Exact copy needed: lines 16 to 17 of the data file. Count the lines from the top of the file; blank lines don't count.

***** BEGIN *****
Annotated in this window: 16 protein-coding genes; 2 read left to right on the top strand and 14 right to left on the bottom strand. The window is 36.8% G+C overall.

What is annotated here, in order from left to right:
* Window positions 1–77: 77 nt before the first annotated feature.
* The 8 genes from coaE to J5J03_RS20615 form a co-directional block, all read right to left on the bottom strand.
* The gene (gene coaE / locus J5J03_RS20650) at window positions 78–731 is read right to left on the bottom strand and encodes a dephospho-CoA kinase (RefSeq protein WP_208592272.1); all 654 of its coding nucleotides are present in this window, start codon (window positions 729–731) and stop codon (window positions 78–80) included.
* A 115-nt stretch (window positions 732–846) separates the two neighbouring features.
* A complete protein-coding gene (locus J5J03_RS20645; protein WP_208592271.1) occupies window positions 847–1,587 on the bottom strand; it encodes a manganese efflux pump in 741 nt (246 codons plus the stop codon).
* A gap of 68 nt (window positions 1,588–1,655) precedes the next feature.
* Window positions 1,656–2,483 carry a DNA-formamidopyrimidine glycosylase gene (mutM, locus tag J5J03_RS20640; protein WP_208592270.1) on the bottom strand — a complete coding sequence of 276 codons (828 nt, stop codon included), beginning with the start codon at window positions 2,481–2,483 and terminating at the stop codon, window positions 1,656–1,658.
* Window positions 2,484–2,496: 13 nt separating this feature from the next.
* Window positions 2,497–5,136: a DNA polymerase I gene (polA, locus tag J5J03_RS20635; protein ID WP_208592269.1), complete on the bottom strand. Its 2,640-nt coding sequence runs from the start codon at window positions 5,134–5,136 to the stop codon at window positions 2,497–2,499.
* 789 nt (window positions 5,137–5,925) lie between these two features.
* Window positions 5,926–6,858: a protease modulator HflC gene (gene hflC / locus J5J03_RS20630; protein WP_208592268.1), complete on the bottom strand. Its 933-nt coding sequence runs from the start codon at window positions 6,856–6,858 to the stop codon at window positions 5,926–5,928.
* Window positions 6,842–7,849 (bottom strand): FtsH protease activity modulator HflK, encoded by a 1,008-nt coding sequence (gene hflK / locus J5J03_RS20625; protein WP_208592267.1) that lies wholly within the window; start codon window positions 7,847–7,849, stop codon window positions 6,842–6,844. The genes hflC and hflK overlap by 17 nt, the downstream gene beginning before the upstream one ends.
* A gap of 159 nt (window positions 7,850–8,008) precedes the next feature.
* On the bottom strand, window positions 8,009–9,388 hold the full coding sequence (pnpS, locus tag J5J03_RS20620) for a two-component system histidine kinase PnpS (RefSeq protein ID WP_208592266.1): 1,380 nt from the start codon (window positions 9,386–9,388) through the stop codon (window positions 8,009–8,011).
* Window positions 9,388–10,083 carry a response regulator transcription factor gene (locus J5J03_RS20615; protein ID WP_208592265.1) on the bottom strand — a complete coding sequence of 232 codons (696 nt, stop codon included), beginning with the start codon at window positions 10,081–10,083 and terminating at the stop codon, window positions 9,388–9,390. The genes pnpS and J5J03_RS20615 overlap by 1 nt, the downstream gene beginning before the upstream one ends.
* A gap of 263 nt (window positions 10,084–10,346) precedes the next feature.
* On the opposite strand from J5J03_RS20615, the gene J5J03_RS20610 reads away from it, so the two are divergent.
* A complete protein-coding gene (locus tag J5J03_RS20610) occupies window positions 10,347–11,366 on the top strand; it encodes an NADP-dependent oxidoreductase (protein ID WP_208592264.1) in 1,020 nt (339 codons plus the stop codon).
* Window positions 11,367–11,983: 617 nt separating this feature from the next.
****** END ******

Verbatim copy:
* On the bottom strand, window positions 8,009–9,388 hold the full coding sequence (pnpS, locus tag J5J03_RS20620) for a two-component system histidine kinase PnpS (RefSeq protein ID WP_208592266.1): 1,380 nt from the start codon (window positions 9,386–9,388) through the stop codon (window positions 8,009–8,011).
* Window positions 9,388–10,083 carry a response regulator transcription factor gene (locus J5J03_RS20615; protein ID WP_208592265.1) on the bottom strand — a complete coding sequence of 232 codons (696 nt, stop codon included), beginning with the start codon at window positions 10,081–10,083 and terminating at the stop codon, window positions 9,388–9,390. The genes pnpS and J5J03_RS20615 overlap by 1 nt, the downstream gene beginning before the upstream one ends.